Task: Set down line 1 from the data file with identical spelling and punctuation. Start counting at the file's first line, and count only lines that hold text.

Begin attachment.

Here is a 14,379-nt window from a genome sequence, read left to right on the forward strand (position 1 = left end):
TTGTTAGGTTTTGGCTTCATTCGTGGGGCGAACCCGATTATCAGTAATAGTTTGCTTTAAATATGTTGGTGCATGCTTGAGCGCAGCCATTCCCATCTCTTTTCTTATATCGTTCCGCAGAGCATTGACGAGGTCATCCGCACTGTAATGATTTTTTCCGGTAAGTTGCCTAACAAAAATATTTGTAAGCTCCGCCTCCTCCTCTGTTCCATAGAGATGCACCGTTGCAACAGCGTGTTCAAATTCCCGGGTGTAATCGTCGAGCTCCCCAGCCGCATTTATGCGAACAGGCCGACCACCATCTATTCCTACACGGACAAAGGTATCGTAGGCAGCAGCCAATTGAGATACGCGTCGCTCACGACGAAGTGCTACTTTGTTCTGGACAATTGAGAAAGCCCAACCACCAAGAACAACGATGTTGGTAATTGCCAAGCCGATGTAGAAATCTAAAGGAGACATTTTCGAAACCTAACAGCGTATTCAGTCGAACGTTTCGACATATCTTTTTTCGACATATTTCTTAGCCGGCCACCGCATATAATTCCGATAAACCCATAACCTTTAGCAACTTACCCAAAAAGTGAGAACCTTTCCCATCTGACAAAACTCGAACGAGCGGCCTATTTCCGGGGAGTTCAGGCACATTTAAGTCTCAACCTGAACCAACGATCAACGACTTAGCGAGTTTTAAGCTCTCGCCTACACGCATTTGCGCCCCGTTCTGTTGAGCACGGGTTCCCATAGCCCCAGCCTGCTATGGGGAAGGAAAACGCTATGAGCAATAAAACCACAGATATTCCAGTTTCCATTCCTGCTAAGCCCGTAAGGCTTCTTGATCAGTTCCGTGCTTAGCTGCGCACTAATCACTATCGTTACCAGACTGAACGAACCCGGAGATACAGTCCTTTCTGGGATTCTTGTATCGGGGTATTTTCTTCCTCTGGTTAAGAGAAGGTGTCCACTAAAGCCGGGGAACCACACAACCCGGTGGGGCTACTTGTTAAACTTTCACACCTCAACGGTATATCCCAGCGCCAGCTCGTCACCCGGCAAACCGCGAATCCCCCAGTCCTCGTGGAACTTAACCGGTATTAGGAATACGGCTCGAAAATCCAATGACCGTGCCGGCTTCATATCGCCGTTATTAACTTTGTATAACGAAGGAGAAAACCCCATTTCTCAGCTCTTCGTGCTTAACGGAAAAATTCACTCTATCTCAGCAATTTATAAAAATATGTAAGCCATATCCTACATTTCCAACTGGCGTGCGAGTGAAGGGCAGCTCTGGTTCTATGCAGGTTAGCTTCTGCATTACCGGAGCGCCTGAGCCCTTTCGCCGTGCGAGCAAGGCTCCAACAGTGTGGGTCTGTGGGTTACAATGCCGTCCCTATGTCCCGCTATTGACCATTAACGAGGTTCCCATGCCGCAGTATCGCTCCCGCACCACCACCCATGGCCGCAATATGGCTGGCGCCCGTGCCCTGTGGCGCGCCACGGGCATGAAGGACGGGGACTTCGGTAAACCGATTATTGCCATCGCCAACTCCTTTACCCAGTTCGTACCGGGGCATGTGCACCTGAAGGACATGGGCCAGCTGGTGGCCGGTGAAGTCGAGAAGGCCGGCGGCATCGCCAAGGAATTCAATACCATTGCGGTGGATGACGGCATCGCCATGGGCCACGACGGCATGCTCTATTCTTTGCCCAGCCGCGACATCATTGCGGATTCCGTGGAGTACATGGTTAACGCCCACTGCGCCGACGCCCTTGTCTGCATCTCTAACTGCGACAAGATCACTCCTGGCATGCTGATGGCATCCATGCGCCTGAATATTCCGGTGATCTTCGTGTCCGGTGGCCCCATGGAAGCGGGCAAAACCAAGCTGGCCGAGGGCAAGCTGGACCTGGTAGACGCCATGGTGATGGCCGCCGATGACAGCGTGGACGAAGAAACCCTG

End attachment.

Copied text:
Here is a 14,379-nt window from a genome sequence, read left to right on the forward strand (position 1 = left end):